'I forgive her killer'
Neighbours, aunts, her grandparents and mother have been left broken by nine-year-old Cheryl Avihe Ujaha's abduction, murder and maiming.
30 August 2018 | Crime
“I hold no grudges against that man or whoever it is; I will forgive him completely. I would like to have a chat with him, if he is found. I work in prison to help prisoners rehabilitate,” he said.
This past Friday, a day before her disappearance, Cheryl proudly showed off her school report to Kaimu. She had done exceptionally well.
He was not surprised, as she was a very intelligent girl.
“She was smart… she was certainly not the type who would get into a car if it was not someone who knew her very well,” he remarked, as he fiddled with a plastic bag, as an immense sadness filled the family home.
Kaimu is a pastor at El Shaddai Ministries and Cheryl used to sing in the church, on occasion, during Sunday services.
Her gruesome abduction and murder has ripped the heart of a nation to shreds, as many continue to vent their anger, amid calls for a return of the death penalty on social media.
Cheryl's family had huge dreams for her future.
But those dreams have been laid waste by an evil in our midst - an evil that abducted and killed a child, and dumped her with missing body parts earlier this week. She was partially cooked.
During the search for Cheryl's grandparents' house yesterday, Namibian Sun encounters groups of little girls playing. This is what little girls do; they play, they are innocent and they trust; even the monsters.
Mourners fill up the pink house in Omongo Street, Wanaheda, where Cheryl spent her carefree days.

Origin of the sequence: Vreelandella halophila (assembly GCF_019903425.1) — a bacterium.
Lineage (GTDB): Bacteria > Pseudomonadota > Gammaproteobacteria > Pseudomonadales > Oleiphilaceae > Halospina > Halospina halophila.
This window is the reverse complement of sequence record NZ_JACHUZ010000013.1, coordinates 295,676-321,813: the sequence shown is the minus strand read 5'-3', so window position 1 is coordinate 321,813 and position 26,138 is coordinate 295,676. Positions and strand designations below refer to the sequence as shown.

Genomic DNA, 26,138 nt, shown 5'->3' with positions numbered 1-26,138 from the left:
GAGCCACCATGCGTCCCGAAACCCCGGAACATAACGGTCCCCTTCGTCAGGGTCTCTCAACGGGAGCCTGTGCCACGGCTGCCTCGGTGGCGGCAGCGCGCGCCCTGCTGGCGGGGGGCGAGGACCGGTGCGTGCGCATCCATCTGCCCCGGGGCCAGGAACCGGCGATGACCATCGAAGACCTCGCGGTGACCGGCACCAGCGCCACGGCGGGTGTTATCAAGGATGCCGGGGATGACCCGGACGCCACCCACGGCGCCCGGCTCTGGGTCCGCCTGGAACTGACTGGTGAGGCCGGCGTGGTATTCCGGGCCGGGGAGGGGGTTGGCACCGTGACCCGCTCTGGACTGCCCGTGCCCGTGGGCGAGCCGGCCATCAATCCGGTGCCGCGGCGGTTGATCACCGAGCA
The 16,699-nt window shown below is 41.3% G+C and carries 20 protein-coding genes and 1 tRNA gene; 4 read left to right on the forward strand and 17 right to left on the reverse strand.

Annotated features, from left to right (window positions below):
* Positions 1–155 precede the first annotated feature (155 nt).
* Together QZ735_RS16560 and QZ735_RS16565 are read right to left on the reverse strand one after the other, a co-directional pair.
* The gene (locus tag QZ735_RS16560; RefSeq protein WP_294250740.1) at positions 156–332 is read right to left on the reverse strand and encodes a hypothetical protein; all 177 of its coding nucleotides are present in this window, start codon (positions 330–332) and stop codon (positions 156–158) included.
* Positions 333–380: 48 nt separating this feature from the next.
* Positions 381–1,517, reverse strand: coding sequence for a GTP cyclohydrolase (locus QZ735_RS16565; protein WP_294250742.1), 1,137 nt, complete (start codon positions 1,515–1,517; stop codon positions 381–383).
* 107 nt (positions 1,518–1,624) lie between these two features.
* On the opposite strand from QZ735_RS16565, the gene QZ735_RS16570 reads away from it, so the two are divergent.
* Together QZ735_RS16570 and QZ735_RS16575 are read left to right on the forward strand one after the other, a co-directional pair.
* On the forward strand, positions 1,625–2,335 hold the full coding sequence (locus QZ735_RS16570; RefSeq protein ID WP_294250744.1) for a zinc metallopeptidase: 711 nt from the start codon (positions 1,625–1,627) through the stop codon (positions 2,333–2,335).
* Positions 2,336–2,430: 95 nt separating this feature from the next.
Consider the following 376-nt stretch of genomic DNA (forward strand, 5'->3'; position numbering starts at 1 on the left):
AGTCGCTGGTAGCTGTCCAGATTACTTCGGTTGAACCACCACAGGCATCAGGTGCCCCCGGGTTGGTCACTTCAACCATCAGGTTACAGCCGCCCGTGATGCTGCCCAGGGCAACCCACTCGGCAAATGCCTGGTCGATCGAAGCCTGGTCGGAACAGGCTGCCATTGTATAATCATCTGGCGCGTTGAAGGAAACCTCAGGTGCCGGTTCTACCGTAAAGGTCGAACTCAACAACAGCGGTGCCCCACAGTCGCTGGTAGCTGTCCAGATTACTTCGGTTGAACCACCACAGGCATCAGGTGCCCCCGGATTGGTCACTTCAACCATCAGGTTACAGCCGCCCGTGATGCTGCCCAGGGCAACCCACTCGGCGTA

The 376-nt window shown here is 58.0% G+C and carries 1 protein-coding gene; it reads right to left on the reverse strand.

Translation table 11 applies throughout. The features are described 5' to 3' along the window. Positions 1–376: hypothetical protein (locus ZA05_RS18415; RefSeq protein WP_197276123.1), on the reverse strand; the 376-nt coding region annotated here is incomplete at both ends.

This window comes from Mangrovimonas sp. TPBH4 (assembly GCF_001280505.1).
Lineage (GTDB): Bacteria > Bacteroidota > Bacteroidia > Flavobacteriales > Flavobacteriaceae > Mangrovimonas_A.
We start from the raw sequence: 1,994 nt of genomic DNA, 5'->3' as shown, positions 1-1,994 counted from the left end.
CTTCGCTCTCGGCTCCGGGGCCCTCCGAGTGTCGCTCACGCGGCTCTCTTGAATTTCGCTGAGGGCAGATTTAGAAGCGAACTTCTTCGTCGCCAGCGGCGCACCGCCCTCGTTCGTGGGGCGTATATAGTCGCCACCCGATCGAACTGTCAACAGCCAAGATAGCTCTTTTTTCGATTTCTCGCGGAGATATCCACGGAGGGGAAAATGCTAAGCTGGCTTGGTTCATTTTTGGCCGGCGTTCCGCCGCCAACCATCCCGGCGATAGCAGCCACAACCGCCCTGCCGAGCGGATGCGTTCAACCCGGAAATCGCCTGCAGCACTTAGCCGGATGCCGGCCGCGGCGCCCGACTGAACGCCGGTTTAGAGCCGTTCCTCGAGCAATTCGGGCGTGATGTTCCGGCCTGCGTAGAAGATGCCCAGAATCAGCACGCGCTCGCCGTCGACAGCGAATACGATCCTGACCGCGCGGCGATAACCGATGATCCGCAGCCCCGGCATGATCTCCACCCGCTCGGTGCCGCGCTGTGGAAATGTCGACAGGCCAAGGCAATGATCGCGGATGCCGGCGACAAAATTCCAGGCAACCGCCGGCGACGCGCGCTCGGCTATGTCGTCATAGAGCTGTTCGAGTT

Cheryl's mother, Sylvia Kaimu, and her relatives are seated while mourners gather to encourage the family.
Her aunties sob uncontrollably, as they chant “why, why, why”, while Cheryl's grandmother consoles them, saying “you must stay strong for us”.
“If you cry like this then we will break. We will not be able to carry this burden.”
Sylvia is covered with a pink flower-adorned fleece blanket and rocks back and forth - perhaps in an attempt to console herself.
Her little girl was a stubborn young lady.
“She played cricket, but she was always playful, ready to play any kind of game with her friends,” said Sylvia.
Her daughter was a very responsible child and promised her mother she would finish school and buy them a house and a car, so they could stay in a better neighbourhood.
A neighbour, Jessica Kazandjanja, who has lived next-door for years, said Cheryl was not a child who roamed far from home.
“Even her mother was so protective of her and would always call her if she was too quiet,” she said.
Kazandjanja said Cheryl had literally grown up before her eyes and was strong-willed. She said she is now haunted by her friendly, innocent face.
“I used to help her mother when she was a baby; you know those late night cries of a three-month-old baby. I am very hurt. It can happen to any child. I am so shocked. I sat inside my house the entire day yesterday to digest this shock. And if I look at her mother, it hurts me even more. I do not know if I can recover from this shock, ever,” Kazandjanja added.